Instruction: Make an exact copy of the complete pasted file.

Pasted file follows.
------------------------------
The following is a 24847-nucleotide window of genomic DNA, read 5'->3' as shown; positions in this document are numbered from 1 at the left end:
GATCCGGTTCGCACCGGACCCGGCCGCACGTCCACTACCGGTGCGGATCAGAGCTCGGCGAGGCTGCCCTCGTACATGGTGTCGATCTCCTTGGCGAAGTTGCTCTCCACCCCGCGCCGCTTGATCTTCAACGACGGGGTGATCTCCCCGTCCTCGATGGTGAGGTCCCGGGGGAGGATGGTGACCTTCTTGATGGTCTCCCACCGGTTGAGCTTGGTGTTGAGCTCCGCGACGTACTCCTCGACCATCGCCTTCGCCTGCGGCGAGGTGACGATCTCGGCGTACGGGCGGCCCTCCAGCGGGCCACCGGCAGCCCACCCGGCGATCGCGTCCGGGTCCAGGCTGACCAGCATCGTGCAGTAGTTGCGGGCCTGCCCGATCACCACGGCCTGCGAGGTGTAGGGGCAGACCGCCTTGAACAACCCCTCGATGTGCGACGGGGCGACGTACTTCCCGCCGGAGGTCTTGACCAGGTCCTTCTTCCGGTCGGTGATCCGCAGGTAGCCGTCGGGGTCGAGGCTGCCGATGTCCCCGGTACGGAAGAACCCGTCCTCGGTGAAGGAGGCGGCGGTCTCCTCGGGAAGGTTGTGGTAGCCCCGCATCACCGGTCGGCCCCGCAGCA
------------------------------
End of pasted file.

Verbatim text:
The following is a 24847-nucleotide window of genomic DNA, read 5'->3' as shown; positions in this document are numbered from 1 at the left end:
GATCCGGTTCGCACCGGACCCGGCCGCACGTCCACTACCGGTGCGGATCAGAGCTCGGCGAGGCTGCCCTCGTACATGGTGTCGATCTCCTTGGCGAAGTTGCTCTCCACCCCGCGCCGCTTGATCTTCAACGACGGGGTGATCTCCCCGTCCTCGATGGTGAGGTCCCGGGGGAGGATGGTGACCTTCTTGATGGTCTCCCACCGGTTGAGCTTGGTGTTGAGCTCCGCGACGTACTCCTCGACCATCGCCTTCGCCTGCGGCGAGGTGACGATCTCGGCGTACGGGCGGCCCTCCAGCGGGCCACCGGCAGCCCACCCGGCGATCGCGTCCGGGTCCAGGCTGACCAGCATCGTGCAGTAGTTGCGGGCCTGCCCGATCACCACGGCCTGCGAGGTGTAGGGGCAGACCGCCTTGAACAACCCCTCGATGTGCGACGGGGCGACGTACTTCCCGCCGGAGGTCTTGACCAGGTCCTTCTTCCGGTCGGTGATCCGCAGGTAGCCGTCGGGGTCGAGGCTGCCGATGTCCCCGGTACGGAAGAACCCGTCCTCGGTGAAGGAGGCGGCGGTCTCCTCGGGAAGGTTGTGGTAGCCCCGCATCACCGGTCGGCCCCGCAGCA